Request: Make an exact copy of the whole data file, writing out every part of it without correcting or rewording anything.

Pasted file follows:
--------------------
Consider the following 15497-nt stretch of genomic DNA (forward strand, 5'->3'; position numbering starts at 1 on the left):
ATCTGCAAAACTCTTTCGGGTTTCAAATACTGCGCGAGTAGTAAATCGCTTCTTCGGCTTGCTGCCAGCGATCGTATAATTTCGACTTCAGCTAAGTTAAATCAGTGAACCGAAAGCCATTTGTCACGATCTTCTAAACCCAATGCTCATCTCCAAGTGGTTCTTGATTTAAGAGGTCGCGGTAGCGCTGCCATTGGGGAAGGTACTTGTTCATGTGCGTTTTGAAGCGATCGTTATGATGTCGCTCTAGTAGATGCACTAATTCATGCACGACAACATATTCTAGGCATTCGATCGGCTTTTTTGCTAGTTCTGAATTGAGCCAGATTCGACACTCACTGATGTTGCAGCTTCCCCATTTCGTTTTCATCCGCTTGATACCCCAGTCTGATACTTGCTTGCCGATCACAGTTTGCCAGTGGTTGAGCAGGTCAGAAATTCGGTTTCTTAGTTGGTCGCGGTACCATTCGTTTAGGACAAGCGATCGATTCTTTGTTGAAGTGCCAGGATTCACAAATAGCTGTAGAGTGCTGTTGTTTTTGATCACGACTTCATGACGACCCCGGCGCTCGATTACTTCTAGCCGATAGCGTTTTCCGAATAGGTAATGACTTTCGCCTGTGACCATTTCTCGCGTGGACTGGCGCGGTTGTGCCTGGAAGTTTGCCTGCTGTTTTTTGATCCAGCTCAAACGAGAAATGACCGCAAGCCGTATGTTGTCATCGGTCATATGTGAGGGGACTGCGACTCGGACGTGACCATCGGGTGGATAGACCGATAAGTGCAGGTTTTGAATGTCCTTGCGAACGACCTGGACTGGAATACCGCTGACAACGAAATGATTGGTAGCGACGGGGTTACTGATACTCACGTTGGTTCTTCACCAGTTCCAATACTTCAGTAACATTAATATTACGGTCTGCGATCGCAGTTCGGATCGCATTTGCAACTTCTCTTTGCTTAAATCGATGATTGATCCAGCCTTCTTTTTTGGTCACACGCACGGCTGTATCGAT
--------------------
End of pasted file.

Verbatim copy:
Consider the following 15497-nt stretch of genomic DNA (forward strand, 5'->3'; position numbering starts at 1 on the left):
ATCTGCAAAACTCTTTCGGGTTTCAAATACTGCGCGAGTAGTAAATCGCTTCTTCGGCTTGCTGCCAGCGATCGTATAATTTCGACTTCAGCTAAGTTAAATCAGTGAACCGAAAGCCATTTGTCACGATCTTCTAAACCCAATGCTCATCTCCAAGTGGTTCTTGATTTAAGAGGTCGCGGTAGCGCTGCCATTGGGGAAGGTACTTGTTCATGTGCGTTTTGAAGCGATCGTTATGATGTCGCTCTAGTAGATGCACTAATTCATGCACGACAACATATTCTAGGCATTCGATCGGCTTTTTTGCTAGTTCTGAATTGAGCCAGATTCGACACTCACTGATGTTGCAGCTTCCCCATTTCGTTTTCATCCGCTTGATACCCCAGTCTGATACTTGCTTGCCGATCACAGTTTGCCAGTGGTTGAGCAGGTCAGAAATTCGGTTTCTTAGTTGGTCGCGGTACCATTCGTTTAGGACAAGCGATCGATTCTTTGTTGAAGTGCCAGGATTCACAAATAGCTGTAGAGTGCTGTTGTTTTTGATCACGACTTCATGACGACCCCGGCGCTCGATTACTTCTAGCCGATAGCGTTTTCCGAATAGGTAATGACTTTCGCCTGTGACCATTTCTCGCGTGGACTGGCGCGGTTGTGCCTGGAAGTTTGCCTGCTGTTTTTTGATCCAGCTCAAACGAGAAATGACCGCAAGCCGTATGTTGTCATCGGTCATATGTGAGGGGACTGCGACTCGGACGTGACCATCGGGTGGATAGACCGATAAGTGCAGGTTTTGAATGTCCTTGCGAACGACCTGGACTGGAATACCGCTGACAACGAAATGATTGGTAGCGACGGGGTTACTGATACTCACGTTGGTTCTTCACCAGTTCCAATACTTCAGTAACATTAATATTACGGTCTGCGATCGCAGTTCGGATCGCATTTGCAACTTCTCTTTGCTTAAATCGATGATTGATCCAGCCTTCTTTTTTGGTCACACGCACGGCTGTATCGAT